V.I. goes to a Chicago drug house to look for Kitty’s daughter, who is an addict. Instead she finds a dead man, rescues a dog and nearly gets killed herself. Meanwhile Judy’s son, Martin, also goes missing.
Kitty, who survived the Holocaust in England, is an embittered woman who sees conspiracies around her. Under the Nazis, her mother, Martina, a physicist, had been forced to work on developing the atom bomb. In the States, she worked with Benjamin Dzornen (who supervised her thesis) on the Manhattan Project, for which he won the Nobel Prize.
As the mystery unfolds, V.I. must tease out the connection between the Dzornen family, the Binders, the Herschels and the scientists who were brought from Germany to work for the United States after the war—as well as find Martin, especially after Kitty is killed trying to protect her daughter.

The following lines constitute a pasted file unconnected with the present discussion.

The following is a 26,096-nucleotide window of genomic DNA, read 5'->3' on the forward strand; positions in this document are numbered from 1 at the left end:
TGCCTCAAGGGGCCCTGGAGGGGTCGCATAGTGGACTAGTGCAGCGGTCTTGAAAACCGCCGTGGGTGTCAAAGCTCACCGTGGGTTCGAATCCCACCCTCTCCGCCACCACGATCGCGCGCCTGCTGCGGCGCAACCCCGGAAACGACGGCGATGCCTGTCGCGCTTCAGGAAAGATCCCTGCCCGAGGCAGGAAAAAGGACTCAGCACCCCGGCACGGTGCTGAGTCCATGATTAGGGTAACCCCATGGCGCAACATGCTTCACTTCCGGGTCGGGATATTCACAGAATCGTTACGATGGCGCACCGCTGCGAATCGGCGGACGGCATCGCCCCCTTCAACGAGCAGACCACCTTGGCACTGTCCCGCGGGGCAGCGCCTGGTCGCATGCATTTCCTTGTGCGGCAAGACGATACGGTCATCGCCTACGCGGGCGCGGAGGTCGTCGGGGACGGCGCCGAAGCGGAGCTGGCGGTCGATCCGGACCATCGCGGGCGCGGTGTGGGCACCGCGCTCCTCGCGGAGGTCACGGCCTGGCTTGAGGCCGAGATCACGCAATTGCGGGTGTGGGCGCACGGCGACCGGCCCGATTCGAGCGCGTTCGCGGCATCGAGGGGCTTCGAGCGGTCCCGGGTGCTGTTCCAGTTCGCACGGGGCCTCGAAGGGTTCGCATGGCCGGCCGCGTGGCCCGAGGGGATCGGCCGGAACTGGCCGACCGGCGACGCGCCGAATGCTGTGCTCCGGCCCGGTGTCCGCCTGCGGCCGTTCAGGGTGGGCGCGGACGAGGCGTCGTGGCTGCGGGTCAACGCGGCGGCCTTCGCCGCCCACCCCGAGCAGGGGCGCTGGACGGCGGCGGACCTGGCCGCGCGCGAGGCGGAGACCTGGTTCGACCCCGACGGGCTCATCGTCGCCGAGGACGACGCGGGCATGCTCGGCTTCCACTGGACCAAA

Styx & Stone: An Ellie Stone Mystery By James W. Ziskin. (Seventh Street Books, 267 pp. $15.95)
Who assaulted the esteemed Professor Stone in his apartment? Who vandalized his son’s grave with a swastika? Ellie Stone, a reporter in Upstate New York returns to the Upper West Side where her father, a Dante scholar at Columbia University’s Italian Department, is hospitalized in critical condition.
Surveying the damaged apartment, all recordings of Jewish composers are broken and the first page of his manuscript “Daughters of Eve: Women in Dante” is from an older copy. Are the crimes anti-Semitic or related to departmental rivalry?